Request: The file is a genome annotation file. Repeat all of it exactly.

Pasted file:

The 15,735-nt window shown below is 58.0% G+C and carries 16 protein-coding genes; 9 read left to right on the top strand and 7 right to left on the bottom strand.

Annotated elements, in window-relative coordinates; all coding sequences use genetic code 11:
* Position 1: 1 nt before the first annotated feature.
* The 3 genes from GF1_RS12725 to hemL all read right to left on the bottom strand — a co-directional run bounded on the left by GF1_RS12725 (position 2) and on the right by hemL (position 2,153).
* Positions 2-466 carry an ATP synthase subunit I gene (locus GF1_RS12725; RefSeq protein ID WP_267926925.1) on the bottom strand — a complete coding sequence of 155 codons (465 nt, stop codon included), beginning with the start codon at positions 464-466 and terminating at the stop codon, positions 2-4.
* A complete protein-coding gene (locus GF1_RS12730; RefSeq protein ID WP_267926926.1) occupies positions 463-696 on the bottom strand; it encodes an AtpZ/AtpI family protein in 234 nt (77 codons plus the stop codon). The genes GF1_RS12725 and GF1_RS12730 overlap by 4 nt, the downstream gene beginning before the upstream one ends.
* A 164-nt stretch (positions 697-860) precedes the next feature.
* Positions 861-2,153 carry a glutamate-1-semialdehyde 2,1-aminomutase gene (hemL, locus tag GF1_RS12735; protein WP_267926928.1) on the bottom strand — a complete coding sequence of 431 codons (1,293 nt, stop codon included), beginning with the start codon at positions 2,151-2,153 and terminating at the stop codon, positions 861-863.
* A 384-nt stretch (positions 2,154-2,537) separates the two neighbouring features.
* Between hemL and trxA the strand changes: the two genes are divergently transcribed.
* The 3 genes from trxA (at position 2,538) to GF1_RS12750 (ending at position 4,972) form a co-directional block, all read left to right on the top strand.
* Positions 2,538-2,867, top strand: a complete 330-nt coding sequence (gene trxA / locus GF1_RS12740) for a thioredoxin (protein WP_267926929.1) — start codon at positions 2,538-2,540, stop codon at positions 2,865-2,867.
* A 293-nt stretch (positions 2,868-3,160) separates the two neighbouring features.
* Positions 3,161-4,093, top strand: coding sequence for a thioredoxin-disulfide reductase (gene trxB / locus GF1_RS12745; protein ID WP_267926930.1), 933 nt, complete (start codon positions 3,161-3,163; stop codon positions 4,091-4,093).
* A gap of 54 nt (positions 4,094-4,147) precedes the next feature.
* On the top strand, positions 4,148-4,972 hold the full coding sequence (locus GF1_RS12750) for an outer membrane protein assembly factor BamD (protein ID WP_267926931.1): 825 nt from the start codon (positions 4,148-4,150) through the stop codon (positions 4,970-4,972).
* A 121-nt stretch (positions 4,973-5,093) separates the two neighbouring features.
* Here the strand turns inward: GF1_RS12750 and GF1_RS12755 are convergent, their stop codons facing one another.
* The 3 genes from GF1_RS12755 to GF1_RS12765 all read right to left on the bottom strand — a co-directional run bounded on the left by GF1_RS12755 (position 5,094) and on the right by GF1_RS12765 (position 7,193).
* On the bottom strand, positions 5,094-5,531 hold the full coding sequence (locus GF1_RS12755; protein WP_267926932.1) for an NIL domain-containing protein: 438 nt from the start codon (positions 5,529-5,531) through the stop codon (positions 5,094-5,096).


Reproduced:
The 15,735-nt window shown below is 58.0% G+C and carries 16 protein-coding genes; 9 read left to right on the top strand and 7 right to left on the bottom strand.

Annotated elements, in window-relative coordinates; all coding sequences use genetic code 11:
* Position 1: 1 nt before the first annotated feature.
* The 3 genes from GF1_RS12725 to hemL all read right to left on the bottom strand — a co-directional run bounded on the left by GF1_RS12725 (position 2) and on the right by hemL (position 2,153).
* Positions 2-466 carry an ATP synthase subunit I gene (locus GF1_RS12725; RefSeq protein ID WP_267926925.1) on the bottom strand — a complete coding sequence of 155 codons (465 nt, stop codon included), beginning with the start codon at positions 464-466 and terminating at the stop codon, positions 2-4.
* A complete protein-coding gene (locus GF1_RS12730; RefSeq protein ID WP_267926926.1) occupies positions 463-696 on the bottom strand; it encodes an AtpZ/AtpI family protein in 234 nt (77 codons plus the stop codon). The genes GF1_RS12725 and GF1_RS12730 overlap by 4 nt, the downstream gene beginning before the upstream one ends.
* A 164-nt stretch (positions 697-860) precedes the next feature.
* Positions 861-2,153 carry a glutamate-1-semialdehyde 2,1-aminomutase gene (hemL, locus tag GF1_RS12735; protein WP_267926928.1) on the bottom strand — a complete coding sequence of 431 codons (1,293 nt, stop codon included), beginning with the start codon at positions 2,151-2,153 and terminating at the stop codon, positions 861-863.
* A 384-nt stretch (positions 2,154-2,537) separates the two neighbouring features.
* Between hemL and trxA the strand changes: the two genes are divergently transcribed.
* The 3 genes from trxA (at position 2,538) to GF1_RS12750 (ending at position 4,972) form a co-directional block, all read left to right on the top strand.
* Positions 2,538-2,867, top strand: a complete 330-nt coding sequence (gene trxA / locus GF1_RS12740) for a thioredoxin (protein WP_267926929.1) — start codon at positions 2,538-2,540, stop codon at positions 2,865-2,867.
* A 293-nt stretch (positions 2,868-3,160) separates the two neighbouring features.
* Positions 3,161-4,093, top strand: coding sequence for a thioredoxin-disulfide reductase (gene trxB / locus GF1_RS12745; protein ID WP_267926930.1), 933 nt, complete (start codon positions 3,161-3,163; stop codon positions 4,091-4,093).
* A gap of 54 nt (positions 4,094-4,147) precedes the next feature.
* On the top strand, positions 4,148-4,972 hold the full coding sequence (locus GF1_RS12750) for an outer membrane protein assembly factor BamD (protein ID WP_267926931.1): 825 nt from the start codon (positions 4,148-4,150) through the stop codon (positions 4,970-4,972).
* A 121-nt stretch (positions 4,973-5,093) separates the two neighbouring features.
* Here the strand turns inward: GF1_RS12750 and GF1_RS12755 are convergent, their stop codons facing one another.
* The 3 genes from GF1_RS12755 to GF1_RS12765 all read right to left on the bottom strand — a co-directional run bounded on the left by GF1_RS12755 (position 5,094) and on the right by GF1_RS12765 (position 7,193).
* On the bottom strand, positions 5,094-5,531 hold the full coding sequence (locus GF1_RS12755; protein WP_267926932.1) for an NIL domain-containing protein: 438 nt from the start codon (positions 5,529-5,531) through the stop codon (positions 5,094-5,096).